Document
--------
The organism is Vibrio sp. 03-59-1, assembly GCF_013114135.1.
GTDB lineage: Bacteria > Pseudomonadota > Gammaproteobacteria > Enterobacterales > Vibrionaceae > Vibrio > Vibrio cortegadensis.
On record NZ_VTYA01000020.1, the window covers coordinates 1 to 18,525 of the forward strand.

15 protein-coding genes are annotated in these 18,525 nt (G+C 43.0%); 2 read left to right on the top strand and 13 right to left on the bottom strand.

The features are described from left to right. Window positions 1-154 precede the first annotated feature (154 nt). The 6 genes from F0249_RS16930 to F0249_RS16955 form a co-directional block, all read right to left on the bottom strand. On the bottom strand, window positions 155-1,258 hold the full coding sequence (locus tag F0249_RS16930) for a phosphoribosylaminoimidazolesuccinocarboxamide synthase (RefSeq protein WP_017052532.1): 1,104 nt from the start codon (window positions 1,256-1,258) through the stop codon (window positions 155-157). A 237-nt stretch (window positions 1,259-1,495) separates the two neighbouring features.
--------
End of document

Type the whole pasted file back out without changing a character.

The organism is Vibrio sp. 03-59-1, assembly GCF_013114135.1.
GTDB lineage: Bacteria > Pseudomonadota > Gammaproteobacteria > Enterobacterales > Vibrionaceae > Vibrio > Vibrio cortegadensis.
On record NZ_VTYA01000020.1, the window covers coordinates 1 to 18,525 of the forward strand.

15 protein-coding genes are annotated in these 18,525 nt (G+C 43.0%); 2 read left to right on the top strand and 13 right to left on the bottom strand.

The features are described from left to right. Window positions 1-154 precede the first annotated feature (154 nt). The 6 genes from F0249_RS16930 to F0249_RS16955 form a co-directional block, all read right to left on the bottom strand. On the bottom strand, window positions 155-1,258 hold the full coding sequence (locus tag F0249_RS16930) for a phosphoribosylaminoimidazolesuccinocarboxamide synthase (RefSeq protein WP_017052532.1): 1,104 nt from the start codon (window positions 1,256-1,258) through the stop codon (window positions 155-157). A 237-nt stretch (window positions 1,259-1,495) separates the two neighbouring features.